If God sees fit to give someone the gift of teaching, it implies that there are students. It also seems to imply that there will be some people in the Body of Christ who have a greater knowledge and wisdom than others and these gifts don’t necessarily come with age, they come with maturity and by the grace of God. I have often said that the non-denominational church movement has a significant flaw in that many members of non-denominational churches seem to think that no one can have a better understanding of scripture than another. But, this cannot be the case because if it were, why would the Holy Spirit give knowledge and wisdom? Paul’s first letter to the Corinthians is clear that the Holy Spirit can and will give special knowledge and wisdom to believers: “To one there is given through the Spirit a message of wisdom, to another a message of knowledge by means of the same Spirit” (1 Corinthians 13:8 NIV). This, for me, does not necessarily indicate supernatural knowledge and wisdom. The intellect imparted by the Spirit can be for supernatural things but in many cases it is simply a greater understanding of the things of God in order to help grow His church. Knowledge, speaking in tongues, and prophecy will pass away according to Paul.

Shepherd and evangelist are self-explanatory. God needs men and women to lead his church and share the Gospel with passion and zeal. Even though every believer needs to share the Gospel there are some who are equipped in a unique and special way by the Spirit. Beyond the edification and growth of his church there is no reason for the equipping.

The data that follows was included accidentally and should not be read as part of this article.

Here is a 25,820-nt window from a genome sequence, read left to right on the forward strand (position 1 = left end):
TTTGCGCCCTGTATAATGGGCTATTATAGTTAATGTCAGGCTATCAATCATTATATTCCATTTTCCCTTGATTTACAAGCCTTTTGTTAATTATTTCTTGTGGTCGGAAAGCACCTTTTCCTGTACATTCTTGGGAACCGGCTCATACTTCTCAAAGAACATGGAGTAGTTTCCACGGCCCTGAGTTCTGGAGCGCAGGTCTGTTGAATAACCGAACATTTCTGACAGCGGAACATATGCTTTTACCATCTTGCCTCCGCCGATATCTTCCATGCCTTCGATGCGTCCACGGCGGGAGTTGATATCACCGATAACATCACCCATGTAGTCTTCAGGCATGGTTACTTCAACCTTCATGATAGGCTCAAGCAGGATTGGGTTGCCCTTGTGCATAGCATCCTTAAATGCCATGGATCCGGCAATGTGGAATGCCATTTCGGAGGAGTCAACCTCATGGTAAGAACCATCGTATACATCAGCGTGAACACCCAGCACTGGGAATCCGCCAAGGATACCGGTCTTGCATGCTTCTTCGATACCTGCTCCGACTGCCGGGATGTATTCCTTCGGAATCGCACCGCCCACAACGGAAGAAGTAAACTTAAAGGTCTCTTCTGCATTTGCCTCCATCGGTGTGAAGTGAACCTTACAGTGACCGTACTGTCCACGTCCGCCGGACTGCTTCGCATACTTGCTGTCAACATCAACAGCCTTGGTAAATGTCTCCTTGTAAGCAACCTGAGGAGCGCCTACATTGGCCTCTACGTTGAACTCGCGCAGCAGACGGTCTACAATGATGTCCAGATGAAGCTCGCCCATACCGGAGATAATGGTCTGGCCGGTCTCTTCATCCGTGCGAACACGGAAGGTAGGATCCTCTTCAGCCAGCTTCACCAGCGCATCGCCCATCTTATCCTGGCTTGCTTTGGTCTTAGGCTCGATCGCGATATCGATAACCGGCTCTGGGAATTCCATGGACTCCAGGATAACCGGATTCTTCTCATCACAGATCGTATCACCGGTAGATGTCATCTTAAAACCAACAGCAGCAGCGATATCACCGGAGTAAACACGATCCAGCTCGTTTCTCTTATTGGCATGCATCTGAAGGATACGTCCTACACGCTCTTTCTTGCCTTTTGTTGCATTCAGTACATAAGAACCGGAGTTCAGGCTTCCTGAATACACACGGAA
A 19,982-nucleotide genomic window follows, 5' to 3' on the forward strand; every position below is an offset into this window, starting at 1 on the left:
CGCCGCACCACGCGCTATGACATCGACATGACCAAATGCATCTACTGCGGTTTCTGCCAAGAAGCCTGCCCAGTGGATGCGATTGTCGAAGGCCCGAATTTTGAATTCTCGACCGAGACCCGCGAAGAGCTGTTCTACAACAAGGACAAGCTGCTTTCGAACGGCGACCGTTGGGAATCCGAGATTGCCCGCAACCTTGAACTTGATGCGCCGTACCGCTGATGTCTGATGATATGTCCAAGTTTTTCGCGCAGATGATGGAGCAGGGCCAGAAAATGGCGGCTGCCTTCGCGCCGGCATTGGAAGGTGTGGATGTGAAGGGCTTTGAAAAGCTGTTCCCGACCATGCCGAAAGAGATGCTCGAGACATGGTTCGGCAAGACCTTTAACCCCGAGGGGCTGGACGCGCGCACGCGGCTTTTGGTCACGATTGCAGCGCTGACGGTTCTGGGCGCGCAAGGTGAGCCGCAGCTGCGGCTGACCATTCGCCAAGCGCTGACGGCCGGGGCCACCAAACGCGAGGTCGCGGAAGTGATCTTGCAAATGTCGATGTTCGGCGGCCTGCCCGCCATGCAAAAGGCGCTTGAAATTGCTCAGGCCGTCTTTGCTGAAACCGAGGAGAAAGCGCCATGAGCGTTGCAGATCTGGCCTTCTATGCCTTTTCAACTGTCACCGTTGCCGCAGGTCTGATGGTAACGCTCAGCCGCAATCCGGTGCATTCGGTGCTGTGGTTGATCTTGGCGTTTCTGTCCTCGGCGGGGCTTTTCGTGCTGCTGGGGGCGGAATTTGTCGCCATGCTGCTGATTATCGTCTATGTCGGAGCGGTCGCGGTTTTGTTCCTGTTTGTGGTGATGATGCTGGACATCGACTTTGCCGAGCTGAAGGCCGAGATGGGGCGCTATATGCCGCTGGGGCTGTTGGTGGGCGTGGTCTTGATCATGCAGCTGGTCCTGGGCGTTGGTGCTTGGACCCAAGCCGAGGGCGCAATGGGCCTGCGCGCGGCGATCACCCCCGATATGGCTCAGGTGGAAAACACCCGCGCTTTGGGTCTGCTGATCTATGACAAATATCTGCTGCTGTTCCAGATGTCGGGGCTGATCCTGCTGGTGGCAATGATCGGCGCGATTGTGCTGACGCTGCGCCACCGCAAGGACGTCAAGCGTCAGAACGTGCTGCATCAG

This brings us to the controversial gifts: speaking in tongues, prophecy, and healing. The greatest discussion and debate is around the question: does the Holy Spirit still give these gifts today? When we look at these gifts by themselves this question can create a bit of debate but let’s look at them alongside the gifts of knowledge, wisdom, and teaching. For the cessationist, the position is that the spiritual gifts were given in the beginning of Christ’s church and only for the creation of the church. Once the church had been established, the gifts were no longer needed and they passed away. My issue with this is if prophecy and tongues passed away did knowledge and intellect also pass away? That seems highly unlikely given the great number of Christian scholars including the Early Church Fathers. It seems highly likely that the gifts of the Spirit have ceased to be given.

So let’s briefly break the more controversial ones down!

It is my belief that the gift of tongues is simply a Spirit given ability to speak and understand the languages of the world. At the tower of Babel (Genesis 11:1-9) God confused the language of the world because of their hubris. Later, the Spirit gave the gift of speaking different languages that were not native to the speaker at Pentecost in order to edify the people of God and expand His church. It seems quite logical that this gift is still given today. This is different than an individual’s prayer language or their individual gift of being able to pray in tongues.

The gift of healing is absolutely alive and well Christ’s church but the problem arises when some leaders imply (or flat out say) that God wants to heal everyone or that there is no place for suffering and sickness in God’s church. This is ludicrous. The process of sanctification (becoming holy; being prepared for holiness) in this world involves suffering and sometimes sickness. “Not only so, but we also glory in our sufferings, because we know that suffering produces perseverance; perseverance, character; and character, hope. And hope does not put us to shame, because God’s love has been poured out into our hearts through the Holy Spirit, who has been given to us.” (Romans 5:3-5 NIV) Can God give the ability to heal to His children? OF COURSE and he does!